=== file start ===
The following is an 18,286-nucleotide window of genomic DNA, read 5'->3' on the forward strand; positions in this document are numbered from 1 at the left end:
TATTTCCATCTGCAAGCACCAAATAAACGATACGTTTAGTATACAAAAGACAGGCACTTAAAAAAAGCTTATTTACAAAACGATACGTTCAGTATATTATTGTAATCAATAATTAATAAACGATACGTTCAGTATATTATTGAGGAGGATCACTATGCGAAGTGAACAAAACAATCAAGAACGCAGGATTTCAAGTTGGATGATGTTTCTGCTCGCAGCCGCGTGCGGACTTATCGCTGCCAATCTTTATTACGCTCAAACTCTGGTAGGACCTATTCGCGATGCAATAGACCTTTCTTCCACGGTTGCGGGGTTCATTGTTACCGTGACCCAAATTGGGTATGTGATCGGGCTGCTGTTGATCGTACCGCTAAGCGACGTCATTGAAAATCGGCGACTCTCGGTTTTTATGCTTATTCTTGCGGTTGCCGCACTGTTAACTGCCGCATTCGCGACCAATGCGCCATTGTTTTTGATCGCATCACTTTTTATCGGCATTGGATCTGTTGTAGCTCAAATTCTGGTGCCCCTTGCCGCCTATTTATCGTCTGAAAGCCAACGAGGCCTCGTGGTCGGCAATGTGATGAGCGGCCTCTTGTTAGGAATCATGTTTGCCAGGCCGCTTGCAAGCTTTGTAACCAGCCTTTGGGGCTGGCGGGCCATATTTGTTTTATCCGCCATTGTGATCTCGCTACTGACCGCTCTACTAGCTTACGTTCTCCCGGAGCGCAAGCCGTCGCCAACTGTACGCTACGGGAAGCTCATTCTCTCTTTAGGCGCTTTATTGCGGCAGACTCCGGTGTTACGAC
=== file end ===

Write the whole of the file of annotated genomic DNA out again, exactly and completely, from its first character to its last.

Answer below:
The following is an 18,286-nucleotide window of genomic DNA, read 5'->3' on the forward strand; positions in this document are numbered from 1 at the left end:
TATTTCCATCTGCAAGCACCAAATAAACGATACGTTTAGTATACAAAAGACAGGCACTTAAAAAAAGCTTATTTACAAAACGATACGTTCAGTATATTATTGTAATCAATAATTAATAAACGATACGTTCAGTATATTATTGAGGAGGATCACTATGCGAAGTGAACAAAACAATCAAGAACGCAGGATTTCAAGTTGGATGATGTTTCTGCTCGCAGCCGCGTGCGGACTTATCGCTGCCAATCTTTATTACGCTCAAACTCTGGTAGGACCTATTCGCGATGCAATAGACCTTTCTTCCACGGTTGCGGGGTTCATTGTTACCGTGACCCAAATTGGGTATGTGATCGGGCTGCTGTTGATCGTACCGCTAAGCGACGTCATTGAAAATCGGCGACTCTCGGTTTTTATGCTTATTCTTGCGGTTGCCGCACTGTTAACTGCCGCATTCGCGACCAATGCGCCATTGTTTTTGATCGCATCACTTTTTATCGGCATTGGATCTGTTGTAGCTCAAATTCTGGTGCCCCTTGCCGCCTATTTATCGTCTGAAAGCCAACGAGGCCTCGTGGTCGGCAATGTGATGAGCGGCCTCTTGTTAGGAATCATGTTTGCCAGGCCGCTTGCAAGCTTTGTAACCAGCCTTTGGGGCTGGCGGGCCATATTTGTTTTATCCGCCATTGTGATCTCGCTACTGACCGCTCTACTAGCTTACGTTCTCCCGGAGCGCAAGCCGTCGCCAACTGTACGCTACGGGAAGCTCATTCTCTCTTTAGGCGCTTTATTGCGGCAGACTCCGGTGTTACGAC